Just as we couldn’t stop jiggling to Batuk’s thumping dance-evoking house treat “Call Me Naughty”, Batuk releases a third official single off their upcoming album, Musica da Terra (pre-order here), along with a new fan-made video. The song is called Gira, which is Portuguese for ‘turn around’, and according to Batuk’s Facebook, it’s a “song of protest, calling for change”.
Batuk is a pan-African creative collective founded by electronic music producers Spoek Mathambo and Aero Manyelo, with vocalist Nandi Ndlovu and Mozambican poet Carla Fonseca. Their artist statement highlights the need to challenge xenophobic sentiments in South Africa by bridging different African countries based on shared and exchanged rhythm culture and language. Their aim is to provoke a shift in perceiving paradigms of futurism, which are often based on foreign/Western standards. As they state: “We aim to create a live suite of music, to challenge and break through these ideas, as well as build new models of collaboration between urban and rural musicians in the African context. Our future as African musicians lies in recovering, exploring and expanding on ancient music ideas as well as re-balancing hierarchies in how modern music is analyzed and critiqued.”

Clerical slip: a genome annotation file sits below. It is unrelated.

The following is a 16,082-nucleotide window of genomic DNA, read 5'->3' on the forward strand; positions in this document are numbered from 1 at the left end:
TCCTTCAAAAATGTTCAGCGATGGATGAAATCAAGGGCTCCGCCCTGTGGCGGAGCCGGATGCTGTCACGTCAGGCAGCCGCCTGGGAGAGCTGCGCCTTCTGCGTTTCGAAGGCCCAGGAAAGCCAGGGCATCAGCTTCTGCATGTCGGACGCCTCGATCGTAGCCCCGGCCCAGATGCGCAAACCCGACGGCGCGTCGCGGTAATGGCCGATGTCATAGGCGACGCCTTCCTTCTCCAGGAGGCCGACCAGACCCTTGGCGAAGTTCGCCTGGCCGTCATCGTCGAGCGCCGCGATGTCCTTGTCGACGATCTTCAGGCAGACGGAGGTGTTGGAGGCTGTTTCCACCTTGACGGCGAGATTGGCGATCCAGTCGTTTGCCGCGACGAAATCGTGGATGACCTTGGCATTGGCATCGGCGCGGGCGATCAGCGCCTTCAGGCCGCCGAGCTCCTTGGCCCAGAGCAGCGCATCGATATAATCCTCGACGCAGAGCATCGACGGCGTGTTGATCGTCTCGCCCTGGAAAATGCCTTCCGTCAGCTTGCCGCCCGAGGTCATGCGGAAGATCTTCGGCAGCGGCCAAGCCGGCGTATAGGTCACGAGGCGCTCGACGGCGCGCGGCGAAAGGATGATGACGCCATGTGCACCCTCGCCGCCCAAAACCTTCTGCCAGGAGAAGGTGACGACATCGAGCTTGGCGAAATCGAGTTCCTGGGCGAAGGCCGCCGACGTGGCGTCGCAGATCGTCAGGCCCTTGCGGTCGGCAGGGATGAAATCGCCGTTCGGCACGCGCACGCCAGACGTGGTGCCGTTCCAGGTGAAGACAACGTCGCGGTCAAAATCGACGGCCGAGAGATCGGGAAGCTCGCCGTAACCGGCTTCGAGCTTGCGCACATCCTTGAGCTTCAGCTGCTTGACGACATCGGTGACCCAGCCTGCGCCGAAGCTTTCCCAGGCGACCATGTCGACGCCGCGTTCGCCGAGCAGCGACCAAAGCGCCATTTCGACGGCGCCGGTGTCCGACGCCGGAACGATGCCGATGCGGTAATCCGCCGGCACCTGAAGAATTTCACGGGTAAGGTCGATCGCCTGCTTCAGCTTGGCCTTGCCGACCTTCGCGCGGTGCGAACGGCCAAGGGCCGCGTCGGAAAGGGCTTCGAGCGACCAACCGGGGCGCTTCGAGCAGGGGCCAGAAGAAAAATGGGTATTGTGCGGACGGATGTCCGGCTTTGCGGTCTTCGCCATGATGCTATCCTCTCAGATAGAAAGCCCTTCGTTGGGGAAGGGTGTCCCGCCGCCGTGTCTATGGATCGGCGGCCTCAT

By now I’m convinced that Spoek Mathambo is a man who doesn’t sleep. Either that or his superpower is being out-of-this-world effective and productive in an inspiring way just like for instance this man or this woman. How else is he able to come up with new projects time after time and have them work for a cause as well as they do? We have barely turned around and he’s been going back and forth and forth again from his solo work, directing a documentary on South African house music, Future Sound of Mzansi (with a catchy slogan: welcome to the apartheid afterparty), to founding bands such as Fantasma, running weekly podcasts about South African house music titled Teka Tuesday, and now Batuk. Spoek Mathambo is a gardener of culture, cultivating his surroundings and bringing forth new acts, sounds and new inspiring music.
If you’re even remotely interested in afrohouse and South African house, chances are you’ve already seen Batuk’s first video, Daniel, shot in Mozambique, and featuring two styles of “spirit dancing” from Mozambique, Malawi and Zimbabwe: Nyau and Mapiko.
If this is not enough, then have OkayAfrica quality prove that for you – Batuk is that pan-African collective you oughta now! And now, spoil your ears and let this intelligent dance music take you on a trip worth taking.